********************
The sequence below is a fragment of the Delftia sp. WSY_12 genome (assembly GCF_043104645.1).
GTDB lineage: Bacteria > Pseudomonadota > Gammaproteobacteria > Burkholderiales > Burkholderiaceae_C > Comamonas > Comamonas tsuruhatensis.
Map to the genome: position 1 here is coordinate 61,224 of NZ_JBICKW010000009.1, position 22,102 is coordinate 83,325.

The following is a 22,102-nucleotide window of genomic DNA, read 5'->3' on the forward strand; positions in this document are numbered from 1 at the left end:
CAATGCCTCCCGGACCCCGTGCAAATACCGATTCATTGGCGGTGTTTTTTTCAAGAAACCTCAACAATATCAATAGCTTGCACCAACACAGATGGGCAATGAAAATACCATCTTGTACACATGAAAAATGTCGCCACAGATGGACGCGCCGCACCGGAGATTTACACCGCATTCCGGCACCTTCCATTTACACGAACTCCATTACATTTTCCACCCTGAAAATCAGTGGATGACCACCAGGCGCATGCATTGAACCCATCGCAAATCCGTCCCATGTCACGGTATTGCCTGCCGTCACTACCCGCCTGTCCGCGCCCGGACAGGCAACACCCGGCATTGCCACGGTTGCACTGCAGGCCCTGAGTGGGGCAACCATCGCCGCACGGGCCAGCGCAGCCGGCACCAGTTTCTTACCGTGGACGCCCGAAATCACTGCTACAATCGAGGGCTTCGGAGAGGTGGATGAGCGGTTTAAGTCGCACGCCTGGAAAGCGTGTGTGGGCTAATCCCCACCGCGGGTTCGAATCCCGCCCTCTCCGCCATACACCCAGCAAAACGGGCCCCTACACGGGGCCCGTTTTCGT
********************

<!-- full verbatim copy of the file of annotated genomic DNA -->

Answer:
The sequence below is a fragment of the Delftia sp. WSY_12 genome (assembly GCF_043104645.1).
GTDB lineage: Bacteria > Pseudomonadota > Gammaproteobacteria > Burkholderiales > Burkholderiaceae_C > Comamonas > Comamonas tsuruhatensis.
Map to the genome: position 1 here is coordinate 61,224 of NZ_JBICKW010000009.1, position 22,102 is coordinate 83,325.

The following is a 22,102-nucleotide window of genomic DNA, read 5'->3' on the forward strand; positions in this document are numbered from 1 at the left end:
CAATGCCTCCCGGACCCCGTGCAAATACCGATTCATTGGCGGTGTTTTTTTCAAGAAACCTCAACAATATCAATAGCTTGCACCAACACAGATGGGCAATGAAAATACCATCTTGTACACATGAAAAATGTCGCCACAGATGGACGCGCCGCACCGGAGATTTACACCGCATTCCGGCACCTTCCATTTACACGAACTCCATTACATTTTCCACCCTGAAAATCAGTGGATGACCACCAGGCGCATGCATTGAACCCATCGCAAATCCGTCCCATGTCACGGTATTGCCTGCCGTCACTACCCGCCTGTCCGCGCCCGGACAGGCAACACCCGGCATTGCCACGGTTGCACTGCAGGCCCTGAGTGGGGCAACCATCGCCGCACGGGCCAGCGCAGCCGGCACCAGTTTCTTACCGTGGACGCCCGAAATCACTGCTACAATCGAGGGCTTCGGAGAGGTGGATGAGCGGTTTAAGTCGCACGCCTGGAAAGCGTGTGTGGGCTAATCCCCACCGCGGGTTCGAATCCCGCCCTCTCCGCCATACACCCAGCAAAACGGGCCCCTACACGGGGCCCGTTTTCGT